Light of Ray

A posthumous retrospective for Rex Ray looks at an artist whose career combined LGBT activism with R.E.M. posters and commercial graphic-design.

“Rex Ray” was not Rex Ray’s given name.

He was born Michael Patterson, but he wanted to free himself of his past and be the artist he imagined himself to be. So “Rex Ray” it was — an alliterative conjoining that, like “Pablo Picasso,” conveyed an immediate air of distinction. Ray’s art did the same thing: The spirals, curves, and other shapes he planted on linen and other surfaces were timeless escapes into an abstraction of the senses.

Some of Ray’s work looks like reimagined peacock feathers. Or tear drops from Indian patterns. Or reconstituted ovals from Robert Motherwell’s paintings. Or psychedelic jewels. Or a Gustav Klimt dress. Or all of that and more. With his art, Ray had found a language without words that conveyed the wonder people experience when they do learn how to talk.

A San Francisco graphic designer and artist who died in 2015 at age 58 from the effects of cancer, Ray is — posthumously — having his first retrospective, “Rex Ray,” at Gallery 16. SFMOMA also has a smaller Ray exhibit that pairs his work with that of Paul Klee, the Swiss-German artist who also straddled many different art genres.

The SFMOMA exhibit bookends one of Ray’s earliest museum breakthroughs: his inclusion in “In A Different Light,” the 1995 BAMPFA exhibit that featured a wide breadth of gay and lesbian artists. Ray’s piece there, Untitled Episode, was a semi-abstraction of male ejaculate. Ray designed the first posters for the San Francisco chapter of the AIDS Coalition to Unleash Power (ACT UP). But Ray also did posters for Bill Graham Presents — to advertise shows by groups like R.E.M. and the Rolling Stones — and his graphic-design business was very much in demand. Ray’s commercial- and fine-art sides came together in his later work, as in a 2008 R.E.M. poster that mirrors the massive Wall of Sound piece that’s now at Gallery 16. Much of Ray’s best art involved his cutting and collaging his own magazine pieces.

“Rex, in his short life, was able to accomplish some remarkable feats, one of which was to invent a way of working that involved both painting and collage that I just don’t see a precedent for,” Gallery 16 founder Griff Williams, who was good friends with Ray, tells SF Weekly. “His big breakthroughs were really him taking a pair of scissors to his own designs that he would have seen in print. The point at which he would become the artist that people recognize him [as] now was as a reaction to the client-driven projects he was involved in, in the mid-1990s.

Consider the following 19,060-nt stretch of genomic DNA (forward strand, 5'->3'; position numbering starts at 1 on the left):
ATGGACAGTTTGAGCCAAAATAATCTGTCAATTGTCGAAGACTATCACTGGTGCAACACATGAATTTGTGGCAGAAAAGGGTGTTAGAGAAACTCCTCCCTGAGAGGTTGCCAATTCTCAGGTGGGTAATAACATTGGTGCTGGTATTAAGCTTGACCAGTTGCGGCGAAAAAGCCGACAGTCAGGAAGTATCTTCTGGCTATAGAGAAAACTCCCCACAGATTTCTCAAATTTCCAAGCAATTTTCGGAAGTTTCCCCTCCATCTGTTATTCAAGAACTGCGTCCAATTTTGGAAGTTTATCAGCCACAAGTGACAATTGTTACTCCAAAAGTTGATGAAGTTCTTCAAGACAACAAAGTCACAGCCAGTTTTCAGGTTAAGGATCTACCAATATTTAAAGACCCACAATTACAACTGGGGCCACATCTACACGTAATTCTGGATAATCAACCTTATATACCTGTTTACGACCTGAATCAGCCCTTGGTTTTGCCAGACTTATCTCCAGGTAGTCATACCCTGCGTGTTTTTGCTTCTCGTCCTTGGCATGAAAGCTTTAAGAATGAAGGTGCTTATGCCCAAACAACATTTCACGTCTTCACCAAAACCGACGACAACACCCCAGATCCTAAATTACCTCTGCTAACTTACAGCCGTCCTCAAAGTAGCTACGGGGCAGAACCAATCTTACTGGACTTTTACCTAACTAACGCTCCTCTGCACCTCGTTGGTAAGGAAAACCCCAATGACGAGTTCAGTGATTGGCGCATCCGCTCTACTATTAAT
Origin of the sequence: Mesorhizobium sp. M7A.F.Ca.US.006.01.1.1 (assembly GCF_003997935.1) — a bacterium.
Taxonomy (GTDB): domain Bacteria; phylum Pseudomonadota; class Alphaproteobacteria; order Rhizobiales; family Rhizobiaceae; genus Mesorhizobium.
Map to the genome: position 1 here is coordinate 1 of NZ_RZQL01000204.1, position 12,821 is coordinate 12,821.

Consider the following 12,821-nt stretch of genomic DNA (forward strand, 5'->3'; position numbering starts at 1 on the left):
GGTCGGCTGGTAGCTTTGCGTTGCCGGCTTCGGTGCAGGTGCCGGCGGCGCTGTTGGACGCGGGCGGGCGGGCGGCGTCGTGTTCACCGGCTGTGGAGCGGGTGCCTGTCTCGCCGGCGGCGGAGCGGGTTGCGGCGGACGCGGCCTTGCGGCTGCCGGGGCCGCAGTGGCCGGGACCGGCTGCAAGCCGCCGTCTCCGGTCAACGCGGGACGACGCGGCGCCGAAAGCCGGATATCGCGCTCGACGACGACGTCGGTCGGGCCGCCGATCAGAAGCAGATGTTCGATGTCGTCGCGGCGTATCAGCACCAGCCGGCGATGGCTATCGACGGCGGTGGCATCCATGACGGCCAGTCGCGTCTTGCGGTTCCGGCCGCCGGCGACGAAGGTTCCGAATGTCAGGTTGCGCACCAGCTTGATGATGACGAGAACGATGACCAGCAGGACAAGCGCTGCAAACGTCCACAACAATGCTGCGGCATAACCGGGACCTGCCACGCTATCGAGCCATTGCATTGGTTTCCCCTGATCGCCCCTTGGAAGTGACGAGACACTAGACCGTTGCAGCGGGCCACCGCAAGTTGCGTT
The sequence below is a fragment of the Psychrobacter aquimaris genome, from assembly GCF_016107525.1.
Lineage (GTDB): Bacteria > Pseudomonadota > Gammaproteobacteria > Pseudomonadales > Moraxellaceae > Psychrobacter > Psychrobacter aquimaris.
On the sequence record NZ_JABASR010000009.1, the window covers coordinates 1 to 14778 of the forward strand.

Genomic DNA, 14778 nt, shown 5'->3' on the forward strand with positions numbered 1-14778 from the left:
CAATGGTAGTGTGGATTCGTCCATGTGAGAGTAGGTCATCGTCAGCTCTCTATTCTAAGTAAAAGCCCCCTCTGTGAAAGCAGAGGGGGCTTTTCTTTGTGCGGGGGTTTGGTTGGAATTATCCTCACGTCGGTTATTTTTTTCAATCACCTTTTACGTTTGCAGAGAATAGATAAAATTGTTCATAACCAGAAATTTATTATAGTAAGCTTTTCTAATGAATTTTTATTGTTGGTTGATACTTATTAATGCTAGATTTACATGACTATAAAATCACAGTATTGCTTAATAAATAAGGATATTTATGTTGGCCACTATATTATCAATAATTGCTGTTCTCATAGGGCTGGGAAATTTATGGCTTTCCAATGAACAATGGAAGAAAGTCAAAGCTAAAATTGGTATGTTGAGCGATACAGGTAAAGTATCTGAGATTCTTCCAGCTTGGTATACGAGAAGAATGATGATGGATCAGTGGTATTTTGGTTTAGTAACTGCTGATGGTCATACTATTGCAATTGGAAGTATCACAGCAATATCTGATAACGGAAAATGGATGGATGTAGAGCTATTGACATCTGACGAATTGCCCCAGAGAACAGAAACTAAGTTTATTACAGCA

“Once he hit his stride as a visual artist,” Williams adds, “he started to incorporate his own work into the designs he was hired for. And there was a value-added thing for the clients at that point, because Apple and Spielberg and Swatch and others who were hiring him were hiring him to do that and were wanting more of him in it — more work that was recognizably Rex.”

A new monograph by Gallery 16, Rex Ray: We Are All Made of Light, details the merging of Ray’s artistic selves. Williams says that Ray, who was born in Germany and raised in Colorado before moving in San Francisco, was able to realize his vision here in a way that he wouldn’t have found in another city.

“I’ve said for a long time that my exhibition program couldn’t have existed anywhere else but San Francisco, coming at a time when it did, and I feel exactly the same way about Rex,” Williams says. “We were at a nexus of technology, venture capital, and political weather-making, and the gay community and graphic-design community.

“It was an interesting place for him to develop,” he adds. “He moved here to create an identity and a family of his own choosing. That’s what he did.”

“Rex Ray”
Through June 30 at Gallery 16, 501 Third St. Free; 415-626-7495 or

“Paul Klee and Rex Ray”
Through Sept. 10 at SFMOMA, 151 Third St. $19-$25; 415-357-4000 or

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